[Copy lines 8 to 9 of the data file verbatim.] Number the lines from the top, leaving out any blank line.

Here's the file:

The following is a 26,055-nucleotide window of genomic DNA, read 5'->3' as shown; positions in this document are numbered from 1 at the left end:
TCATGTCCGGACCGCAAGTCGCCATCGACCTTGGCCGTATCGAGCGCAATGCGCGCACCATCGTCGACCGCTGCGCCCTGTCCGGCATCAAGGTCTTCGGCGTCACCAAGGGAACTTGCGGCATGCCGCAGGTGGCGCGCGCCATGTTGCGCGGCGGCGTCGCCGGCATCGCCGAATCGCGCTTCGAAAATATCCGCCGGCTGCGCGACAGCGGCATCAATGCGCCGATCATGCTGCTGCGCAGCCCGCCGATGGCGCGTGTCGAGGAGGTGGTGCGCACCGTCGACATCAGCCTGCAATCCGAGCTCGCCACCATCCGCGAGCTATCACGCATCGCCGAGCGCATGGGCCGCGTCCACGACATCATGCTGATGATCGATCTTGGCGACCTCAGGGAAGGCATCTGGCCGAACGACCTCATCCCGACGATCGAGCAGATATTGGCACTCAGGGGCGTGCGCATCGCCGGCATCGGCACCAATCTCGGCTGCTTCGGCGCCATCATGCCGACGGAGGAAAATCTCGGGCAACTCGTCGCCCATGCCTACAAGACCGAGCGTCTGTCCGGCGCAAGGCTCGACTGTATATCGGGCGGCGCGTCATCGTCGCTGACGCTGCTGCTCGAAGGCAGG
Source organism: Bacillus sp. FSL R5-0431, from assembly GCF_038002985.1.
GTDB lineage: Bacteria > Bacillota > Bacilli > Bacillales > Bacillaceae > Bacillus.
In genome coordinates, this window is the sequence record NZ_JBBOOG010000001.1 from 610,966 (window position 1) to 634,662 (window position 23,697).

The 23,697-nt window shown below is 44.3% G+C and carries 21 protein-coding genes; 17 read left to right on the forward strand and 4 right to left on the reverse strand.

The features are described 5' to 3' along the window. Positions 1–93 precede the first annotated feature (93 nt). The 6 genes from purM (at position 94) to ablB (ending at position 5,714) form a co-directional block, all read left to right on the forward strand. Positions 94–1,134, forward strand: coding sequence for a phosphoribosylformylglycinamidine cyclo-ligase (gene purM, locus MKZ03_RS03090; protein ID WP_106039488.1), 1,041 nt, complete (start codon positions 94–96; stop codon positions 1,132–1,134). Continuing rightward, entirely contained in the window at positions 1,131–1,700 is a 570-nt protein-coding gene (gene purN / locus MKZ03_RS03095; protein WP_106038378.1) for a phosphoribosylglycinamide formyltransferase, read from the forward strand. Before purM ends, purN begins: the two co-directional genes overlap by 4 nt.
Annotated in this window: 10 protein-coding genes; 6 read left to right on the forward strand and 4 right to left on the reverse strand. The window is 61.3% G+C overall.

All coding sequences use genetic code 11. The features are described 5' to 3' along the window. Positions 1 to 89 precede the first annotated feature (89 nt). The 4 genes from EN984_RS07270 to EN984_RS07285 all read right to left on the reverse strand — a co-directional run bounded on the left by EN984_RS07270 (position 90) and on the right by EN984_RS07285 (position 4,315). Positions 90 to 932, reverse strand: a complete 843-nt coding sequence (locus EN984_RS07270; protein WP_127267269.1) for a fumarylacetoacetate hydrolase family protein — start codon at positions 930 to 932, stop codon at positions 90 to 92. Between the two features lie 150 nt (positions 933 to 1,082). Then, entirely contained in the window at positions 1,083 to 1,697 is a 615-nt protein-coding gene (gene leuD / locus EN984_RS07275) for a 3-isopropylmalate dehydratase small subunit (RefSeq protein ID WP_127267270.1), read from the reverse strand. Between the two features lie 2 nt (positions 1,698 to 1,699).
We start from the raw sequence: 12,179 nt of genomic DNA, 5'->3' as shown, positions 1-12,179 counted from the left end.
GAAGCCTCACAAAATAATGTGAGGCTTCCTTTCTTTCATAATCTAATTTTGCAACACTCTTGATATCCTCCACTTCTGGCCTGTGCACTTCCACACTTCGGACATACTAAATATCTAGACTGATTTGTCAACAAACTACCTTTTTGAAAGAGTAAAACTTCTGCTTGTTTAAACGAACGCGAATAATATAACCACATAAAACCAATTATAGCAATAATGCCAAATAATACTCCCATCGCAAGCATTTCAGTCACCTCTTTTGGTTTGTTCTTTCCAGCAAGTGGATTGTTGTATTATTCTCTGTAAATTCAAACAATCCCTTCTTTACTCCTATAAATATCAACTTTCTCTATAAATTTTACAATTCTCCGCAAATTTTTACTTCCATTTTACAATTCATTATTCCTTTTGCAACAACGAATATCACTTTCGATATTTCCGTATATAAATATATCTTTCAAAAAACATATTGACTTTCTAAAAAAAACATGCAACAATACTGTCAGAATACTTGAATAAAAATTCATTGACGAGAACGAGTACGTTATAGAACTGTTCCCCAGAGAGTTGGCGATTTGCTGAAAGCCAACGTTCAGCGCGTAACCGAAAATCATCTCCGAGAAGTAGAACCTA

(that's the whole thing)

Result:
Annotated in this window: 10 protein-coding genes; 6 read left to right on the forward strand and 4 right to left on the reverse strand. The window is 61.3% G+C overall.

All coding sequences use genetic code 11. The features are described 5' to 3' along the window. Positions 1 to 89 precede the first annotated feature (89 nt). The 4 genes from EN984_RS07270 to EN984_RS07285 all read right to left on the reverse strand — a co-directional run bounded on the left by EN984_RS07270 (position 90) and on the right by EN984_RS07285 (position 4,315). Positions 90 to 932, reverse strand: a complete 843-nt coding sequence (locus EN984_RS07270; protein WP_127267269.1) for a fumarylacetoacetate hydrolase family protein — start codon at positions 930 to 932, stop codon at positions 90 to 92. Between the two features lie 150 nt (positions 933 to 1,082). Then, entirely contained in the window at positions 1,083 to 1,697 is a 615-nt protein-coding gene (gene leuD / locus EN984_RS07275) for a 3-isopropylmalate dehydratase small subunit (RefSeq protein ID WP_127267270.1), read from the reverse strand. Between the two features lie 2 nt (positions 1,698 to 1,699).